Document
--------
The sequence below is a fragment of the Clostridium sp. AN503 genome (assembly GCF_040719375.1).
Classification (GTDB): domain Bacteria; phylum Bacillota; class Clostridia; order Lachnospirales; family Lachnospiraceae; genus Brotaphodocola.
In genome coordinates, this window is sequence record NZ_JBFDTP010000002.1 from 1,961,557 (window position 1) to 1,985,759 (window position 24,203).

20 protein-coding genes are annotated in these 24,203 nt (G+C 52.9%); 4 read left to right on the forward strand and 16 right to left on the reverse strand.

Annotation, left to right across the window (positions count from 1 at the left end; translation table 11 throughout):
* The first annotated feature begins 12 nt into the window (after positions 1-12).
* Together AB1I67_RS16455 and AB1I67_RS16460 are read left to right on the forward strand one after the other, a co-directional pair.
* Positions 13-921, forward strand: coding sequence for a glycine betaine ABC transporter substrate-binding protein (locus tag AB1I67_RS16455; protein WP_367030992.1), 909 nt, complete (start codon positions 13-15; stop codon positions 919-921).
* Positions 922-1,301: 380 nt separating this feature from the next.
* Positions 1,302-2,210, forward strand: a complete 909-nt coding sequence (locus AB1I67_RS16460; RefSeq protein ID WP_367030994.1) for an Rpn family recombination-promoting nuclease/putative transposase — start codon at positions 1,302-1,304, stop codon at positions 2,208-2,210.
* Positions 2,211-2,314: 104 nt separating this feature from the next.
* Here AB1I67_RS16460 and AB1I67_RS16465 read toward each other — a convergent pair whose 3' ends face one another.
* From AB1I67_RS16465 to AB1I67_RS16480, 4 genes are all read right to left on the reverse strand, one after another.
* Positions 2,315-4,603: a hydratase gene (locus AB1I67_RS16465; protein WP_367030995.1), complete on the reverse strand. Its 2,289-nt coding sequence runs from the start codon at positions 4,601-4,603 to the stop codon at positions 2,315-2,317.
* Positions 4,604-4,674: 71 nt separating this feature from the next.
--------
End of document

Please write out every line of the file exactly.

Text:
The sequence below is a fragment of the Clostridium sp. AN503 genome (assembly GCF_040719375.1).
Classification (GTDB): domain Bacteria; phylum Bacillota; class Clostridia; order Lachnospirales; family Lachnospiraceae; genus Brotaphodocola.
In genome coordinates, this window is sequence record NZ_JBFDTP010000002.1 from 1,961,557 (window position 1) to 1,985,759 (window position 24,203).

20 protein-coding genes are annotated in these 24,203 nt (G+C 52.9%); 4 read left to right on the forward strand and 16 right to left on the reverse strand.

Annotation, left to right across the window (positions count from 1 at the left end; translation table 11 throughout):
* The first annotated feature begins 12 nt into the window (after positions 1-12).
* Together AB1I67_RS16455 and AB1I67_RS16460 are read left to right on the forward strand one after the other, a co-directional pair.
* Positions 13-921, forward strand: coding sequence for a glycine betaine ABC transporter substrate-binding protein (locus tag AB1I67_RS16455; protein WP_367030992.1), 909 nt, complete (start codon positions 13-15; stop codon positions 919-921).
* Positions 922-1,301: 380 nt separating this feature from the next.
* Positions 1,302-2,210, forward strand: a complete 909-nt coding sequence (locus AB1I67_RS16460; RefSeq protein ID WP_367030994.1) for an Rpn family recombination-promoting nuclease/putative transposase — start codon at positions 1,302-1,304, stop codon at positions 2,208-2,210.
* Positions 2,211-2,314: 104 nt separating this feature from the next.
* Here AB1I67_RS16460 and AB1I67_RS16465 read toward each other — a convergent pair whose 3' ends face one another.
* From AB1I67_RS16465 to AB1I67_RS16480, 4 genes are all read right to left on the reverse strand, one after another.
* Positions 2,315-4,603: a hydratase gene (locus AB1I67_RS16465; protein WP_367030995.1), complete on the reverse strand. Its 2,289-nt coding sequence runs from the start codon at positions 4,601-4,603 to the stop codon at positions 2,315-2,317.
* Positions 4,604-4,674: 71 nt separating this feature from the next.